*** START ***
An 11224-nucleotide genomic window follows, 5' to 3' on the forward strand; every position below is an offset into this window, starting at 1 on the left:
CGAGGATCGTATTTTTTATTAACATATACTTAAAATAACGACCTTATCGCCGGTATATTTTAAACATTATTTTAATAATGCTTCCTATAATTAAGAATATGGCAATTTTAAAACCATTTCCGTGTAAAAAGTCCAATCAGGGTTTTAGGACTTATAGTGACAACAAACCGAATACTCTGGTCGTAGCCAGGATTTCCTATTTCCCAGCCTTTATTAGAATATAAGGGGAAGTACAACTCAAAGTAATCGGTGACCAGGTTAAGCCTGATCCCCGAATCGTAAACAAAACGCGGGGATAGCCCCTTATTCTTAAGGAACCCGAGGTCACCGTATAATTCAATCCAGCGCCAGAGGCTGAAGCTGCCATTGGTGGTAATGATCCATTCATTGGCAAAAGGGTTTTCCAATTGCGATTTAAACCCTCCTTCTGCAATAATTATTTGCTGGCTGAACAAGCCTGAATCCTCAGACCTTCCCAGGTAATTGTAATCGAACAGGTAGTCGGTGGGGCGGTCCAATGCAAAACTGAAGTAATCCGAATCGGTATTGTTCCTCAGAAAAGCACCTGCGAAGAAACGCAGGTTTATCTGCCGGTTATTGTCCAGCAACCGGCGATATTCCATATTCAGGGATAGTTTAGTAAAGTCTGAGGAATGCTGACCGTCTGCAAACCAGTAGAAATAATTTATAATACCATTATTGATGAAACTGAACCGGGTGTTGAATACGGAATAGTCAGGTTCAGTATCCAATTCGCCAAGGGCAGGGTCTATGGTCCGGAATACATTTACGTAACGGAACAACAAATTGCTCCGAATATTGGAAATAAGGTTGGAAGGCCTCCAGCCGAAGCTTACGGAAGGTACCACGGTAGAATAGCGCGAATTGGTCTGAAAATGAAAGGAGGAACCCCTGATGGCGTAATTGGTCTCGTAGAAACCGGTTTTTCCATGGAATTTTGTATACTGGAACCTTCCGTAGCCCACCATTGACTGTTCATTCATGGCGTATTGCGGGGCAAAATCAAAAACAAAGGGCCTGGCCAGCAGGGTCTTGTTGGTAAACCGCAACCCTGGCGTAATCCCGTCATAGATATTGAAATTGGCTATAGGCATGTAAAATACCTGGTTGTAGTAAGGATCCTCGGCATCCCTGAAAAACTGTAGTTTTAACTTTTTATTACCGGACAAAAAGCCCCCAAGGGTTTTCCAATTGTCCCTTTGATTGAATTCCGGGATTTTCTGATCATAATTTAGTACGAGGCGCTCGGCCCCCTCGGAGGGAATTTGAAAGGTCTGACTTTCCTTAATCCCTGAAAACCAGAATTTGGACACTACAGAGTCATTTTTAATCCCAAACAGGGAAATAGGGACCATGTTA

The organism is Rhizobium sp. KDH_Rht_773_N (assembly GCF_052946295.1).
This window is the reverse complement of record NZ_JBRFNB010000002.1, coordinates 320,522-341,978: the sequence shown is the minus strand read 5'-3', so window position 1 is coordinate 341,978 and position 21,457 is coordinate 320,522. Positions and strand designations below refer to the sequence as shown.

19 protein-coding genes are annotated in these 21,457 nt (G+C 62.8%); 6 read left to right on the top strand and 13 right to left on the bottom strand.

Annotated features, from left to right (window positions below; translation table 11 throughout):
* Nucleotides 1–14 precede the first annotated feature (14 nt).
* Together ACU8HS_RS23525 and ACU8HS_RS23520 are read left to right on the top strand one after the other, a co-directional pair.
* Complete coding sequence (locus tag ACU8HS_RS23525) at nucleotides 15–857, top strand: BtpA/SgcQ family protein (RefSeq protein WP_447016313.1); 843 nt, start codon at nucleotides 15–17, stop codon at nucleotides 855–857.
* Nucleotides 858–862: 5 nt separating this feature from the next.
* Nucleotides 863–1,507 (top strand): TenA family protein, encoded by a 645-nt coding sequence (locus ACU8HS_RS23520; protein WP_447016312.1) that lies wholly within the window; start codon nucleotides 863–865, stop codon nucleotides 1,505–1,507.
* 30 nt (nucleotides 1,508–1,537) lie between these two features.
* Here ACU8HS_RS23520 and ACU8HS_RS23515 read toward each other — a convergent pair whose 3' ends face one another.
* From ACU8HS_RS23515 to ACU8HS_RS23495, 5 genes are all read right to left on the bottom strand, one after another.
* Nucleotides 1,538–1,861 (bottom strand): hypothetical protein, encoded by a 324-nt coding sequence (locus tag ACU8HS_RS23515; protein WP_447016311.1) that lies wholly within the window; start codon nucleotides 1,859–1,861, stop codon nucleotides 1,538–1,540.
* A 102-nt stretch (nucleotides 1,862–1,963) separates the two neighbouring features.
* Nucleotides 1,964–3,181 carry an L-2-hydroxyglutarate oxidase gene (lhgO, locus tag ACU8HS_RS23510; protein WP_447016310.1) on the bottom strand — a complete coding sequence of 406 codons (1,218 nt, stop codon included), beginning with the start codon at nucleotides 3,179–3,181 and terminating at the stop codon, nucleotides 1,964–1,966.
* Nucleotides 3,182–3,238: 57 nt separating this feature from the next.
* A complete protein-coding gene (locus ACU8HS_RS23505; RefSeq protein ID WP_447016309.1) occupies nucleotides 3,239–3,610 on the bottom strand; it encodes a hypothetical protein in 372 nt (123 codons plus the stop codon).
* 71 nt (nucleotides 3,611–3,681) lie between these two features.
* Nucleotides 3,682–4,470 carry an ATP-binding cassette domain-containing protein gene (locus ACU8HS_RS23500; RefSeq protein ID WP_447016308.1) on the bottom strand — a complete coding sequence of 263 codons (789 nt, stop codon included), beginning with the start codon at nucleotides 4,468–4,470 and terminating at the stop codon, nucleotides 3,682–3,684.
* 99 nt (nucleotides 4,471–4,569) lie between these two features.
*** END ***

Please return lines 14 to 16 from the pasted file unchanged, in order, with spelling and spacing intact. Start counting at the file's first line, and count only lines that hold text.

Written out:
* From ACU8HS_RS23515 to ACU8HS_RS23495, 5 genes are all read right to left on the bottom strand, one after another.
* Nucleotides 1,538–1,861 (bottom strand): hypothetical protein, encoded by a 324-nt coding sequence (locus tag ACU8HS_RS23515; protein WP_447016311.1) that lies wholly within the window; start codon nucleotides 1,859–1,861, stop codon nucleotides 1,538–1,540.
* A 102-nt stretch (nucleotides 1,862–1,963) separates the two neighbouring features.